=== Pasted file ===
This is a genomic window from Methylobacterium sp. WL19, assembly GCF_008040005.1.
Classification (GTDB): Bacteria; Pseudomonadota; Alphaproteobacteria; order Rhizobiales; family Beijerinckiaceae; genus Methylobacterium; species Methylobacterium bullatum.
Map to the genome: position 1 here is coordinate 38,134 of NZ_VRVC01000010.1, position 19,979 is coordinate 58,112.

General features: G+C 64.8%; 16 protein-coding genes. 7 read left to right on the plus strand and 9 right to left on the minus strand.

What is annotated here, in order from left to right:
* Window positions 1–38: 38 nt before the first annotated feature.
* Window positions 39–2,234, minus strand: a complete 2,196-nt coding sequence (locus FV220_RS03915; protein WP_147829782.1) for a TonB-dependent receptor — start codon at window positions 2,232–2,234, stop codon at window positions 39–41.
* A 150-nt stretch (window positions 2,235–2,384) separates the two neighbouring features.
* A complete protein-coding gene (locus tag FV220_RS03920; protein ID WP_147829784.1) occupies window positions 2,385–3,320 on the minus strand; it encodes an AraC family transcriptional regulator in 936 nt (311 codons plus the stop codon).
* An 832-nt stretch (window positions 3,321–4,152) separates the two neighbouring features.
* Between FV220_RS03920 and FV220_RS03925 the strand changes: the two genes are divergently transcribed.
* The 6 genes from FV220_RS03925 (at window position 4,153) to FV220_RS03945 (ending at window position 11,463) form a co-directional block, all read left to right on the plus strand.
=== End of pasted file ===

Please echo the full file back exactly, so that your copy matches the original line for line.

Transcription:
This is a genomic window from Methylobacterium sp. WL19, assembly GCF_008040005.1.
Classification (GTDB): Bacteria; Pseudomonadota; Alphaproteobacteria; order Rhizobiales; family Beijerinckiaceae; genus Methylobacterium; species Methylobacterium bullatum.
Map to the genome: position 1 here is coordinate 38,134 of NZ_VRVC01000010.1, position 19,979 is coordinate 58,112.

General features: G+C 64.8%; 16 protein-coding genes. 7 read left to right on the plus strand and 9 right to left on the minus strand.

What is annotated here, in order from left to right:
* Window positions 1–38: 38 nt before the first annotated feature.
* Window positions 39–2,234, minus strand: a complete 2,196-nt coding sequence (locus FV220_RS03915; protein WP_147829782.1) for a TonB-dependent receptor — start codon at window positions 2,232–2,234, stop codon at window positions 39–41.
* A 150-nt stretch (window positions 2,235–2,384) separates the two neighbouring features.
* A complete protein-coding gene (locus tag FV220_RS03920; protein ID WP_147829784.1) occupies window positions 2,385–3,320 on the minus strand; it encodes an AraC family transcriptional regulator in 936 nt (311 codons plus the stop codon).
* An 832-nt stretch (window positions 3,321–4,152) separates the two neighbouring features.
* Between FV220_RS03920 and FV220_RS03925 the strand changes: the two genes are divergently transcribed.
* The 6 genes from FV220_RS03925 (at window position 4,153) to FV220_RS03945 (ending at window position 11,463) form a co-directional block, all read left to right on the plus strand.